Last week, two extreme examples tested the limits of what society deems acceptable motherhood: Nadya Suleman, the 33-year-old who delivered octuplets in California two weeks ago via in vitro fertilization, and Ranjit Hayer, the 60-year-old who gave birth to twin boys in Calgary after receiving fertility treatment in India. And, as tends to be the case when limits are tested, so too are hypocrisies revealed.
First Suleman, a tragic example of a woman overwhelmed by celebrity culture. Watching her on NBC’s Today was like watching Angelina Jolie’s doppelganger—same hair, same expansive lips—to the point the Internet was quickly awash in speculation the new mother had cosmetic surgery to resemble the actress. Other strange similarities exist. They’re both 33 years old. Both have admitted to experiencing troubled childhoods. And both have displayed a passionate desire for families whose size far exceeds the current norm. Suleman said she intended to have “only” seven children through in vitro fertilization but now has 14 under the age of seven. (“You take risks, and it turned out perfectly,” she explained.) Jolie has six children through adoption and birth and has expressed the desire for more.
Of course, few question Jolie’s motivation or capacity to be a good mother. She and partner Brad Pitt have the wealth to afford the retinue of help to care for and the multi-roomed mansions to shelter their brood. And no one asks the two superstars with high-octane careers, as they do Suleman, whether they have enough time to lavish individual attention on their children. The unmarried Suleman, with no visible means of support and a history of mental illness, represents the sinister side of a cultural mania for “babies” (as opposed to raising children) so entrenched that First Lady Michelle Obama wasn’t in the White House a week before rumours began circulating she was pregnant, despite the fact she’s 45.
Suleman’s comments to interviewer Ann Curry were filled with the kind of narcissistic parenting bromides that would be laughable were they not so deluded: “I’m providing myself to my children,” said the woman who plans to return to school for her master’s degree. “I’m loving them unconditionally, supporting them unconditionally. I’ll stop my life for them and be present for them… And how many parents do that?” The language was eerily similar to that Jolie used on Good Morning America just days earlier discussing how her children are her priority. “I’d say kids first, kids, woman to Brad and then my work internationally,” she said, adding: “But I wake up every day just the happiest mummy… I don’t want to wake up one day and say I had my career that expanded so much longer and I did that many more films and miss out on all those other things in life.”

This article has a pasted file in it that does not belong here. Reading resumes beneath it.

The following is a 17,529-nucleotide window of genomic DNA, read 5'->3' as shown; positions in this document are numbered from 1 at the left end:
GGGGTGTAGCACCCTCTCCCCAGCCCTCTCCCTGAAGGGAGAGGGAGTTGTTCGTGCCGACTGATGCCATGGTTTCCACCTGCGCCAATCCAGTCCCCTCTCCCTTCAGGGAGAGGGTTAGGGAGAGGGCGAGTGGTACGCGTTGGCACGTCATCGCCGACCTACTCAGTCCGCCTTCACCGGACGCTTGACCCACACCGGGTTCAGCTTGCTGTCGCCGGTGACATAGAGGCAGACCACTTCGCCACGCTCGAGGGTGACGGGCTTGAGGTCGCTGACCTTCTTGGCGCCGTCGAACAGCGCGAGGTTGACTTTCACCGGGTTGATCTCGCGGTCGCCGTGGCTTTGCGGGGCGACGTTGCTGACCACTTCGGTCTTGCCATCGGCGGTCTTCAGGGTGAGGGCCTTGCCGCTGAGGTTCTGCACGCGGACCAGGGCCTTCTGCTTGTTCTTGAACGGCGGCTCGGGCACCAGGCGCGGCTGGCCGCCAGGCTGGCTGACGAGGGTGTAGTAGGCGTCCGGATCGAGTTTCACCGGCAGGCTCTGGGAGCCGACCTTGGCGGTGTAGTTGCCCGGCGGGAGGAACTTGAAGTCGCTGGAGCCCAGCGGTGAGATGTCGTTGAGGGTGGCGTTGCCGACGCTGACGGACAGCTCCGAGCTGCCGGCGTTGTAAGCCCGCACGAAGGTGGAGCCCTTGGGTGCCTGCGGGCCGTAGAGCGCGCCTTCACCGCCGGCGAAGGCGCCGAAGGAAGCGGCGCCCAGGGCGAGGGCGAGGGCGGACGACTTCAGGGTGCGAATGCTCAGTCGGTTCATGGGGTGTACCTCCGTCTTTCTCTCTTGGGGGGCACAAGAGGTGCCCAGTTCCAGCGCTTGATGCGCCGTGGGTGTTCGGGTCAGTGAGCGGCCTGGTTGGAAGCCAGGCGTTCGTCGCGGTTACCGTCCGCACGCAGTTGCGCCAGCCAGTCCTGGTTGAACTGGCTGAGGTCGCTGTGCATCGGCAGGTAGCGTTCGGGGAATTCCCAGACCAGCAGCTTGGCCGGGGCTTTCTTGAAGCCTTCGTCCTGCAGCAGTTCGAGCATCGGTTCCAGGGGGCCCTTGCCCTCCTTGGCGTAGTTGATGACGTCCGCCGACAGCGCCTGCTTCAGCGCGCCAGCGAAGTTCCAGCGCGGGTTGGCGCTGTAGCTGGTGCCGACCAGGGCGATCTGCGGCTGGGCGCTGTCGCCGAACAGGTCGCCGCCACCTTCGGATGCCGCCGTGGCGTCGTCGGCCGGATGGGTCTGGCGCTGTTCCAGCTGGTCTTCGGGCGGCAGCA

No wonder Suleman is bewildered. The same media that follows Pitt and Jolie’s peripatetic lives with children in tow, pays the couple millions for photographs of their newborns and speculates feverishly about when their next addition will land, has vilified her as a monster, a drain on the social system and the environment.
Suleman appeared defiant about facing harsher judgment as a single mother, noting that dual parents of children born through IVF are more “acceptable” to society. She has a point. Many have become celebrities in the new hyper-fertile-family reality-show genre: Jim Bob and Michelle Duggar, an Arkansas couple with 18 children, star in TLC’s 17 Kids and Counting!; Jon and Kate Goselin, parents of twins and sextuplets, have exploited their fecundity on Jon & Kate Plus 8 and their best-selling book Multiple Blessings; and most recently, Betty and Eric Hayes’s show Twelve at the Table explores the challenges of raising ten children under the age of 12, including one with cerebral palsy.
Suleman had hoped to jump aboard that gravy train. She hired a publicist and was angling for an appearance on Oprah, her own parenting show and the deluge of freebies heaped upon multiple-birth parents since the Dionne quintuplets were born in 1934. When Nkem Chukwu of Houston became the first woman to give birth to octuplets in the U.S. in 1998, her family was given use of a six-bedroom suburban home, a battalion of volunteers helped care for the seven surviving babies, and they received a lifetime supply of Pampers.
Proctor & Gamble isn’t delivering a lifetime supply of anything to Suleman, even though the needs of her children are as great. Nor is Ranjit Hayer about to land any endorsement deals. Aside from the fury that her lifelong desire for motherhood has cost the Alberta health system a bundle, her advanced age has many apoplectic that she will not live to see her children become adults. What is curious, though, is the absence of any mention of her husband’s age. Or maybe not. There’s a socially unquestioned assumption that the mother, not the father, does most of the backbreaking work of child-raising. More, though, it’s assumed that a good mother has to be a young, healthy mother, which is not true. Just as it’s assumed the Hayer twins will suffer as a result of being raised by people old enough to be their grandparents, though that’s far from the worst fate a child can face. Just ask Barack Obama.
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